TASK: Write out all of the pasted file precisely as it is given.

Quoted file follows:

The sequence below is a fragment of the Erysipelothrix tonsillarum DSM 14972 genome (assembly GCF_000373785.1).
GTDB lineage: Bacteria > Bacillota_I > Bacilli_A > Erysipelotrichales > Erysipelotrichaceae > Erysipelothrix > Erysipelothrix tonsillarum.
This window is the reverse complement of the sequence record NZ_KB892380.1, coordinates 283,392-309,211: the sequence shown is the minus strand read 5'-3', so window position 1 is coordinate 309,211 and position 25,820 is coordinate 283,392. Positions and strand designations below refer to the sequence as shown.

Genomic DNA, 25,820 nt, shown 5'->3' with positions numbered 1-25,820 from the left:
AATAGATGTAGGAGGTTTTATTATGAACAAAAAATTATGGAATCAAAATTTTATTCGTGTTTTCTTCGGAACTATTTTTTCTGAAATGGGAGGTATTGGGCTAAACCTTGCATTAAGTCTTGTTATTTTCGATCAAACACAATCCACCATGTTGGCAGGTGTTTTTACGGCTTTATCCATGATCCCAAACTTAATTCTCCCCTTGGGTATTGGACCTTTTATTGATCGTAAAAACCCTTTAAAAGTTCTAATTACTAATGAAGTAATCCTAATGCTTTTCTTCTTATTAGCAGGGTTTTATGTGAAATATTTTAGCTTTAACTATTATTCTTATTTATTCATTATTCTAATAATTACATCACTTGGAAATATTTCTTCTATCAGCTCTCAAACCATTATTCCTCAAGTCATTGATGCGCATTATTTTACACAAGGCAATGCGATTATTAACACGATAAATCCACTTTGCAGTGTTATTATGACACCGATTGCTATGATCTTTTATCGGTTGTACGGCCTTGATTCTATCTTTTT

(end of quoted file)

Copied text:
The sequence below is a fragment of the Erysipelothrix tonsillarum DSM 14972 genome (assembly GCF_000373785.1).
GTDB lineage: Bacteria > Bacillota_I > Bacilli_A > Erysipelotrichales > Erysipelotrichaceae > Erysipelothrix > Erysipelothrix tonsillarum.
This window is the reverse complement of the sequence record NZ_KB892380.1, coordinates 283,392-309,211: the sequence shown is the minus strand read 5'-3', so window position 1 is coordinate 309,211 and position 25,820 is coordinate 283,392. Positions and strand designations below refer to the sequence as shown.

Genomic DNA, 25,820 nt, shown 5'->3' with positions numbered 1-25,820 from the left:
AATAGATGTAGGAGGTTTTATTATGAACAAAAAATTATGGAATCAAAATTTTATTCGTGTTTTCTTCGGAACTATTTTTTCTGAAATGGGAGGTATTGGGCTAAACCTTGCATTAAGTCTTGTTATTTTCGATCAAACACAATCCACCATGTTGGCAGGTGTTTTTACGGCTTTATCCATGATCCCAAACTTAATTCTCCCCTTGGGTATTGGACCTTTTATTGATCGTAAAAACCCTTTAAAAGTTCTAATTACTAATGAAGTAATCCTAATGCTTTTCTTCTTATTAGCAGGGTTTTATGTGAAATATTTTAGCTTTAACTATTATTCTTATTTATTCATTATTCTAATAATTACATCACTTGGAAATATTTCTTCTATCAGCTCTCAAACCATTATTCCTCAAGTCATTGATGCGCATTATTTTACACAAGGCAATGCGATTATTAACACGATAAATCCACTTTGCAGTGTTATTATGACACCGATTGCTATGATCTTTTATCGGTTGTACGGCCTTGATTCTATCTTTTT